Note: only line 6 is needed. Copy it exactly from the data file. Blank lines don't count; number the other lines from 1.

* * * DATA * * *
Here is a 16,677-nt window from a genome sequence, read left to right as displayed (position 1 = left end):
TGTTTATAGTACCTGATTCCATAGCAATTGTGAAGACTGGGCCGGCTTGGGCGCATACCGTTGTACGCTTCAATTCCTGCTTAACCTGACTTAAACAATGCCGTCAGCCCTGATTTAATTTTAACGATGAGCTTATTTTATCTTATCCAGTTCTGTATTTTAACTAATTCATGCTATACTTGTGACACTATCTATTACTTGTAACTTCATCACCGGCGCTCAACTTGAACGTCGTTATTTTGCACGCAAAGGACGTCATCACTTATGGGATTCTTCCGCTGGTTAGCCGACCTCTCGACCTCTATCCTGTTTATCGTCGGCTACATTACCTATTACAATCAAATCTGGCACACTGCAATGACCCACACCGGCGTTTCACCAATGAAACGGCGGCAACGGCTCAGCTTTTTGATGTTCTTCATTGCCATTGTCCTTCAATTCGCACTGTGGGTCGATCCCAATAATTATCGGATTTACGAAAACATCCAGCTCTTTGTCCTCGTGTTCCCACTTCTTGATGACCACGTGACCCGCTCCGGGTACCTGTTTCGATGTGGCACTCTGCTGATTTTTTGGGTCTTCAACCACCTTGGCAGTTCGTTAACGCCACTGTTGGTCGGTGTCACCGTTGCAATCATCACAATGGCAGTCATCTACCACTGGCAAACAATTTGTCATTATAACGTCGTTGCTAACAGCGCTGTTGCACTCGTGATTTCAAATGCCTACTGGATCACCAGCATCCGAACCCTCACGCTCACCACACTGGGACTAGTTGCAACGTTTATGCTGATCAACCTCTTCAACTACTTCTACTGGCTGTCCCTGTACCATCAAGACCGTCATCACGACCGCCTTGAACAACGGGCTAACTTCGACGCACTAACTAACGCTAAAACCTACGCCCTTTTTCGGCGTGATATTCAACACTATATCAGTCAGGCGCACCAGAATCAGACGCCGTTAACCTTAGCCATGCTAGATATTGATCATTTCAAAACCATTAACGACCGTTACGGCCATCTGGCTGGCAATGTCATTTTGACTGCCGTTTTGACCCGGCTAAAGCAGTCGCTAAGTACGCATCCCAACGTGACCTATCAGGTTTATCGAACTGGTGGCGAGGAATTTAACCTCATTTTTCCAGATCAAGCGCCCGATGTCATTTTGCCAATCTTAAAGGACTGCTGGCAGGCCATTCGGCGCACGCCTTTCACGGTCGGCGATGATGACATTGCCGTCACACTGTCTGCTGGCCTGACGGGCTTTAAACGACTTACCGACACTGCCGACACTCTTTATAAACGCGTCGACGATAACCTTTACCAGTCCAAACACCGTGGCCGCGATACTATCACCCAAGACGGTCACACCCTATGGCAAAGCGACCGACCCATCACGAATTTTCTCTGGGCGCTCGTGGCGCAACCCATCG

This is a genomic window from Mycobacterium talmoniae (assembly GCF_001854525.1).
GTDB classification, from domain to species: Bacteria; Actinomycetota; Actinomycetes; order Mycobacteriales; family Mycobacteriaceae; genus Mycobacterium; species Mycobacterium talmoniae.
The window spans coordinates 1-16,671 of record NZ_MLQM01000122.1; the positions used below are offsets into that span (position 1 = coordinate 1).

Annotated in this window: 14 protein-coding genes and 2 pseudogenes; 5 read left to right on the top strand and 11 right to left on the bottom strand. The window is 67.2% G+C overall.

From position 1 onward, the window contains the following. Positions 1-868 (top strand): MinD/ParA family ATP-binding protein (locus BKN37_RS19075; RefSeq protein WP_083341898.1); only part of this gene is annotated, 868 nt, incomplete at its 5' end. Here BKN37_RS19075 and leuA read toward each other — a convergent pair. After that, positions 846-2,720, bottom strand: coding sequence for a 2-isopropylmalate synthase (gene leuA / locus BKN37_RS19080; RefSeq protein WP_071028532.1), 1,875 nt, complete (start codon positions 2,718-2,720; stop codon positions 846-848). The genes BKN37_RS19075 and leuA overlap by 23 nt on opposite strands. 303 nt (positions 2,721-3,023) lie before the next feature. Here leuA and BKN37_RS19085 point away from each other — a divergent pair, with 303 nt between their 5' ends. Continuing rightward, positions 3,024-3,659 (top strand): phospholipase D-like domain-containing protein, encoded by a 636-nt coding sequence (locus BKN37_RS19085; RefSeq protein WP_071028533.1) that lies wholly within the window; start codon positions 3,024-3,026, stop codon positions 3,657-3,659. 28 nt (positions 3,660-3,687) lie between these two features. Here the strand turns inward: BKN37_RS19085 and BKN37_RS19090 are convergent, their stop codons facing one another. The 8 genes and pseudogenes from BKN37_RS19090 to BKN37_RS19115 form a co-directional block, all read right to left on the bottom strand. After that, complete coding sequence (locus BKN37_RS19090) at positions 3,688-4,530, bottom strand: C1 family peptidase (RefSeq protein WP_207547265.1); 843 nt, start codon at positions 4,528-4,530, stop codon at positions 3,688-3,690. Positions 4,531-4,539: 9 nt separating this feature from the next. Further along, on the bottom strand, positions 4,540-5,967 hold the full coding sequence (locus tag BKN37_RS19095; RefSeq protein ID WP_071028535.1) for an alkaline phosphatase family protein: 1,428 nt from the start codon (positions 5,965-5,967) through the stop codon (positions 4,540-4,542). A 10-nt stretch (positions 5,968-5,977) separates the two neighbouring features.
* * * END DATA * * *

Annotated in this window: 14 protein-coding genes and 2 pseudogenes; 5 read left to right on the top strand and 11 right to left on the bottom strand. The window is 67.2% G+C overall.